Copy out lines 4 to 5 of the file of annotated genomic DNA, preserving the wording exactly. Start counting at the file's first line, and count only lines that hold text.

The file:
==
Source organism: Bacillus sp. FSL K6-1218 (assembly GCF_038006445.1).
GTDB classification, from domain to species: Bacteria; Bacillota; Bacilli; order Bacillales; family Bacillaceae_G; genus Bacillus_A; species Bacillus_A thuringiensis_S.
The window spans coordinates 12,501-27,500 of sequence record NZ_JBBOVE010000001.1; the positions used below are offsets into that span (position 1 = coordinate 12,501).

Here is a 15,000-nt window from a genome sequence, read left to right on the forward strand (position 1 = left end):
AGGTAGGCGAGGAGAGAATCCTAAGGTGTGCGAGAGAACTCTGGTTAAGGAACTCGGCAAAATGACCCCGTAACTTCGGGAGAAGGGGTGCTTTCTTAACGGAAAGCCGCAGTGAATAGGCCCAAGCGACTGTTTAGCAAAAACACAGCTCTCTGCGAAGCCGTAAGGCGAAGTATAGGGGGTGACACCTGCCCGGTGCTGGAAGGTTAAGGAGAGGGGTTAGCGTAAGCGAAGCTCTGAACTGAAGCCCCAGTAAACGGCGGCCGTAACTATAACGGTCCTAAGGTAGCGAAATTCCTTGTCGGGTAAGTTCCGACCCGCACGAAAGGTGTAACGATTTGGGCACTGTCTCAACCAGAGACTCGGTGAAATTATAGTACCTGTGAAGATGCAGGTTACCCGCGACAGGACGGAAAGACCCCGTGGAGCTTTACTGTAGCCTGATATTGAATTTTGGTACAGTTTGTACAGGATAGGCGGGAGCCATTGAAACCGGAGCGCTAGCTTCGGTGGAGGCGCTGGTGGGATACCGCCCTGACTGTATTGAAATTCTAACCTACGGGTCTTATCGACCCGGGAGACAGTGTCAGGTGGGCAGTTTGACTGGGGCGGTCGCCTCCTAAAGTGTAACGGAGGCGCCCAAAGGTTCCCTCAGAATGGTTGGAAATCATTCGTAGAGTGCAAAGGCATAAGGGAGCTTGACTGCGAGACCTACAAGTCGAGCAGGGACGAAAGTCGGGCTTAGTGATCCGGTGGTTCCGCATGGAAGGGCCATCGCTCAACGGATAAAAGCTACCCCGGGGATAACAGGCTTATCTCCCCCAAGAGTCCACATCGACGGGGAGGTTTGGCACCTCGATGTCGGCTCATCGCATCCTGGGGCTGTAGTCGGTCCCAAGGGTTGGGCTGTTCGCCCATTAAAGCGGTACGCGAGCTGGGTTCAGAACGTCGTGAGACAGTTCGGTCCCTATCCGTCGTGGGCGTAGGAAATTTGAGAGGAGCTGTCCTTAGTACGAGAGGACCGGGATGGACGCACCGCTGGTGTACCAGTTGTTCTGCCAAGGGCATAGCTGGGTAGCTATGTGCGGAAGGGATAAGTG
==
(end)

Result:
Here is a 15,000-nt window from a genome sequence, read left to right on the forward strand (position 1 = left end):
AGGTAGGCGAGGAGAGAATCCTAAGGTGTGCGAGAGAACTCTGGTTAAGGAACTCGGCAAAATGACCCCGTAACTTCGGGAGAAGGGGTGCTTTCTTAACGGAAAGCCGCAGTGAATAGGCCCAAGCGACTGTTTAGCAAAAACACAGCTCTCTGCGAAGCCGTAAGGCGAAGTATAGGGGGTGACACCTGCCCGGTGCTGGAAGGTTAAGGAGAGGGGTTAGCGTAAGCGAAGCTCTGAACTGAAGCCCCAGTAAACGGCGGCCGTAACTATAACGGTCCTAAGGTAGCGAAATTCCTTGTCGGGTAAGTTCCGACCCGCACGAAAGGTGTAACGATTTGGGCACTGTCTCAACCAGAGACTCGGTGAAATTATAGTACCTGTGAAGATGCAGGTTACCCGCGACAGGACGGAAAGACCCCGTGGAGCTTTACTGTAGCCTGATATTGAATTTTGGTACAGTTTGTACAGGATAGGCGGGAGCCATTGAAACCGGAGCGCTAGCTTCGGTGGAGGCGCTGGTGGGATACCGCCCTGACTGTATTGAAATTCTAACCTACGGGTCTTATCGACCCGGGAGACAGTGTCAGGTGGGCAGTTTGACTGGGGCGGTCGCCTCCTAAAGTGTAACGGAGGCGCCCAAAGGTTCCCTCAGAATGGTTGGAAATCATTCGTAGAGTGCAAAGGCATAAGGGAGCTTGACTGCGAGACCTACAAGTCGAGCAGGGACGAAAGTCGGGCTTAGTGATCCGGTGGTTCCGCATGGAAGGGCCATCGCTCAACGGATAAAAGCTACCCCGGGGATAACAGGCTTATCTCCCCCAAGAGTCCACATCGACGGGGAGGTTTGGCACCTCGATGTCGGCTCATCGCATCCTGGGGCTGTAGTCGGTCCCAAGGGTTGGGCTGTTCGCCCATTAAAGCGGTACGCGAGCTGGGTTCAGAACGTCGTGAGACAGTTCGGTCCCTATCCGTCGTGGGCGTAGGAAATTTGAGAGGAGCTGTCCTTAGTACGAGAGGACCGGGATGGACGCACCGCTGGTGTACCAGTTGTTCTGCCAAGGGCATAGCTGGGTAGCTATGTGCGGAAGGGATAAGTG